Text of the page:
Using Plug-in Toolbars to Enhance Your Productivity and Content

Ever visit a site or multi-click from place to place and find yourself reading some truly outstanding content that you wish you could quickly post to your weblog or social networks? We’ve all had this experience at one time or another and sometimes you bookmark the site in your RSS reader or copy and paste the address into a text program thinking that you’ll share it with your readers later but later never comes. Eventually, some amount of time passes before you remember you had a great thought for a truly wonderful post but it’s now untimely or others have already beat you to the punch.

Well, if you were making better use of some phenomenal online tools that reside unobtrusively within your browser and are available anytime you need to use them, you could surf and post without guilt while providing your readers with the expert content and updates that have made you a hero in their eyes.

Here are a few of my favorites. If you’re not using the Firefox web browser as your primary internet tool of choice, then get with the program and download it immediately. It is free, ultra-stable and one of the absolute best browsers available. All of these add-ons make it my first choice in professional and personal internet use.

ScribeFire allows you to post to multiple weblogs and integrates the link of whatever page you’re currently browsing within the text of your post(s). You can also add videos, pictures, quoted text and use a variety of formatting features to make your post truly stand out. The editor can be triggered and hidden as necessary so that you can pull information into a post from various sites without cluttering your screen with the interface. It’s truly amazing among my most favorite tools for blog updates.

TwitterBar allows you to post to Twitter directly from your address bar. You can type text before or after the address of the site you’re currently visiting and TwitterBar will let you know how many characters remain in your 140-character limit. Once you’ve typed your Tweet in the address bar, click the small icon in the address bar and your post is sent to Twitter. Simple and elegant.

StumbleUpon allows you to surf and discover web sites that others have tagged based on your interests. You get to see more of what you like on the web using social filtering by others who have tagged what they like. Websites, photos, and videos can be stumbled (submitted by you as favorites) and stumbled upon randomly (visited by you as suggested favorites from others) using an integrated toolbar. You can review sites and send sites to your community of followers. It’s a great traffic generator and you can even pay to have traffic sent your way using StumbleUpon ads which, as of this writing, only cost $0.05 for each guaranteed visit to your site.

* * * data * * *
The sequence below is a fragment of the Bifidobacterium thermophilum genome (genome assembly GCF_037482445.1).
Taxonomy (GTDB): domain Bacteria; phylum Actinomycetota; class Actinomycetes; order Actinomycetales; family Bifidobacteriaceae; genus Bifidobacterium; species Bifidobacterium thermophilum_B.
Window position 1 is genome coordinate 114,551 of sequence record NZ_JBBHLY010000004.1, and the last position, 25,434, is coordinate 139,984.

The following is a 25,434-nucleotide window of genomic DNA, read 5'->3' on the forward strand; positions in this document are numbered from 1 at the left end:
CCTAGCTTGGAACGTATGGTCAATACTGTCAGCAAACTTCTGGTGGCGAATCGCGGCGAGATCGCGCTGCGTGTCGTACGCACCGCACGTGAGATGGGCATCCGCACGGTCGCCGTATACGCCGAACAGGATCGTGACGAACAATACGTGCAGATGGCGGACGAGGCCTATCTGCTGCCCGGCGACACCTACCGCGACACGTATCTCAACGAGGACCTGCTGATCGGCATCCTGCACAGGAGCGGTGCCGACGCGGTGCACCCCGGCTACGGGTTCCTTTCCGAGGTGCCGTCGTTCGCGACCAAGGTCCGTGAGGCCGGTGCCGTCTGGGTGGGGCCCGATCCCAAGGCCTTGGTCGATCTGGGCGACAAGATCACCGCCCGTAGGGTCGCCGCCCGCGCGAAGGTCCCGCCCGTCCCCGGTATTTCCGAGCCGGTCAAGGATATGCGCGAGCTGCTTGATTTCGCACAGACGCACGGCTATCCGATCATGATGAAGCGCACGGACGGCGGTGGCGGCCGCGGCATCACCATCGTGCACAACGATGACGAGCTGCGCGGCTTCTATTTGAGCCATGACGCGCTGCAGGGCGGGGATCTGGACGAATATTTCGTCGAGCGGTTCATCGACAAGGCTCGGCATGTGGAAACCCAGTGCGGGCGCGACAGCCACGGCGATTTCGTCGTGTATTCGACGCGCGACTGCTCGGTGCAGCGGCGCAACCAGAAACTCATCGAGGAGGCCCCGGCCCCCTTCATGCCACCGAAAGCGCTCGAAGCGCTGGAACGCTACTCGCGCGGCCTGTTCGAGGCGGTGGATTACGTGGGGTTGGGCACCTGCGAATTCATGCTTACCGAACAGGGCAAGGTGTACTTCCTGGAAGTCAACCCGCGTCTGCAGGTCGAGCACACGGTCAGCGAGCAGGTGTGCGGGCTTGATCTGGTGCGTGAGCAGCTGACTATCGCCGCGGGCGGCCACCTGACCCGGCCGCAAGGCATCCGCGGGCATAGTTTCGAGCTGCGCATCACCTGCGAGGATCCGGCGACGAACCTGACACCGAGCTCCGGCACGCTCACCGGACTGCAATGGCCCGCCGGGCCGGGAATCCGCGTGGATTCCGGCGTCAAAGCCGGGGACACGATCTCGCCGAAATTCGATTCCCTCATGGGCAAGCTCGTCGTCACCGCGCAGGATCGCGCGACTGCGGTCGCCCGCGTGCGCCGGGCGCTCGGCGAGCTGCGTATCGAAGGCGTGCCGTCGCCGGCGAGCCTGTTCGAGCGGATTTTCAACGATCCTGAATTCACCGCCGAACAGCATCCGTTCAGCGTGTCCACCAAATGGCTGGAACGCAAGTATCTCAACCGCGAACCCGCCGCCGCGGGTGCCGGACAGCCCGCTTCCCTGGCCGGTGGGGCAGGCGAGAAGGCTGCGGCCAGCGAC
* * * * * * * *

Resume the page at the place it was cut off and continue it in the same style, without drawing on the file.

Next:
Tiseme is a relatively new tool still in the testing and development phase that combines some of the features of others I like into one platform. Like StumbleUpon and TwitterBar, you can post about sites that you’re currently visiting. Where TwitterBar only allows posting directly to Twitter, Tiseme also provides for Twitter updates and goes a few steps beyond the community posting and sharing available in StumbleUpon to include sharing of your sites and comments within the Tiseme community in addition to posting those things on Facebook and Twitter.

This is great because the more social platforms that you join, the harder it is to keep your updates current on all the sites. If I’m not actively using StumbleUpon, my profile isn’t updated. I use Twitter and Facebook many times a week, so a platform that updates my status in each of those networks while continuing to build opportunities to share expertise, resources, and just fun stuff that I find interesting with a growing community is an attractive proposition and the real draw of sites like Tiseme.

Eventually, online tools will become so integrated that you will post to your weblog or update a website and inform everyone on all the communities where you maintain membership. You may even be able to filter what you send to individual communities based on interests and the target audience. is working toward that reality but some popular networks like Ning aren’t yet accessible through the platform.

It’s hard to stay current on all the new and changing technologies that can make our online experiences easier to share with others and make the most efffective use of our time. These are just a few tools that seem poised to stand the test of time with a new one that appears promising. Let me know what you use as we all continue the quest for meaningful integration of content-building tools.

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